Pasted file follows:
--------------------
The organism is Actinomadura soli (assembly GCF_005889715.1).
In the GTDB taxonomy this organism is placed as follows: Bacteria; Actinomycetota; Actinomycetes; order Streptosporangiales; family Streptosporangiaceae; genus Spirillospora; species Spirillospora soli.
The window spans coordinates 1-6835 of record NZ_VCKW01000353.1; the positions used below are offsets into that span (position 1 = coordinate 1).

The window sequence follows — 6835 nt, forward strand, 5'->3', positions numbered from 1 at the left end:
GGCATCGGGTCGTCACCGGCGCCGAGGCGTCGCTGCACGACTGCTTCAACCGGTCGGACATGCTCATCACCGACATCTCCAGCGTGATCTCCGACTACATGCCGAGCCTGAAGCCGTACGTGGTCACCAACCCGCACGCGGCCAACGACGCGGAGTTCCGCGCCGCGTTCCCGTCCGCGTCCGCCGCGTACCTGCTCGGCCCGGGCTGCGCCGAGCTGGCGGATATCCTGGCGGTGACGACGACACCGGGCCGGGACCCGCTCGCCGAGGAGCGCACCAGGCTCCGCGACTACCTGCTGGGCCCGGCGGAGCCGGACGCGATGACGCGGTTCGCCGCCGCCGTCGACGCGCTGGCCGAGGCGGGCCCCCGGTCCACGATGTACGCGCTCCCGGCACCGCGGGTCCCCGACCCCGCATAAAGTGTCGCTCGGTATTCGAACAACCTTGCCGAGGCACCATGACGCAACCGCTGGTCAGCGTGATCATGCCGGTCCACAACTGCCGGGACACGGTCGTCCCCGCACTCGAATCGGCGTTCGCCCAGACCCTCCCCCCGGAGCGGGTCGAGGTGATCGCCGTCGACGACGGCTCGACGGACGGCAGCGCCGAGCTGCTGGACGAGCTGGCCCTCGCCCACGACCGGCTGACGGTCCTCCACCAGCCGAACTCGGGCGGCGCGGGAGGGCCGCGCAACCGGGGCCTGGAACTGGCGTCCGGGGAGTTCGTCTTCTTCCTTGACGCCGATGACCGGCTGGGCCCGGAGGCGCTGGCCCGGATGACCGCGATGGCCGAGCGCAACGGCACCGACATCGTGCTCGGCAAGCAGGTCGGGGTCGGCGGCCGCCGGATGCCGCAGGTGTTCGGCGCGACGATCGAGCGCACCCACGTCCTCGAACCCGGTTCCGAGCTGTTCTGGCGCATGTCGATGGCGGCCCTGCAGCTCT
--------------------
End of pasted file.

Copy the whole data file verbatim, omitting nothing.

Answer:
The organism is Actinomadura soli (assembly GCF_005889715.1).
In the GTDB taxonomy this organism is placed as follows: Bacteria; Actinomycetota; Actinomycetes; order Streptosporangiales; family Streptosporangiaceae; genus Spirillospora; species Spirillospora soli.
The window spans coordinates 1-6835 of record NZ_VCKW01000353.1; the positions used below are offsets into that span (position 1 = coordinate 1).

The window sequence follows — 6835 nt, forward strand, 5'->3', positions numbered from 1 at the left end:
GGCATCGGGTCGTCACCGGCGCCGAGGCGTCGCTGCACGACTGCTTCAACCGGTCGGACATGCTCATCACCGACATCTCCAGCGTGATCTCCGACTACATGCCGAGCCTGAAGCCGTACGTGGTCACCAACCCGCACGCGGCCAACGACGCGGAGTTCCGCGCCGCGTTCCCGTCCGCGTCCGCCGCGTACCTGCTCGGCCCGGGCTGCGCCGAGCTGGCGGATATCCTGGCGGTGACGACGACACCGGGCCGGGACCCGCTCGCCGAGGAGCGCACCAGGCTCCGCGACTACCTGCTGGGCCCGGCGGAGCCGGACGCGATGACGCGGTTCGCCGCCGCCGTCGACGCGCTGGCCGAGGCGGGCCCCCGGTCCACGATGTACGCGCTCCCGGCACCGCGGGTCCCCGACCCCGCATAAAGTGTCGCTCGGTATTCGAACAACCTTGCCGAGGCACCATGACGCAACCGCTGGTCAGCGTGATCATGCCGGTCCACAACTGCCGGGACACGGTCGTCCCCGCACTCGAATCGGCGTTCGCCCAGACCCTCCCCCCGGAGCGGGTCGAGGTGATCGCCGTCGACGACGGCTCGACGGACGGCAGCGCCGAGCTGCTGGACGAGCTGGCCCTCGCCCACGACCGGCTGACGGTCCTCCACCAGCCGAACTCGGGCGGCGCGGGAGGGCCGCGCAACCGGGGCCTGGAACTGGCGTCCGGGGAGTTCGTCTTCTTCCTTGACGCCGATGACCGGCTGGGCCCGGAGGCGCTGGCCCGGATGACCGCGATGGCCGAGCGCAACGGCACCGACATCGTGCTCGGCAAGCAGGTCGGGGTCGGCGGCCGCCGGATGCCGCAGGTGTTCGGCGCGACGATCGAGCGCACCCACGTCCTCGAACCCGGTTCCGAGCTGTTCTGGCGCATGTCGATGGCGGCCCTGCAGCTCT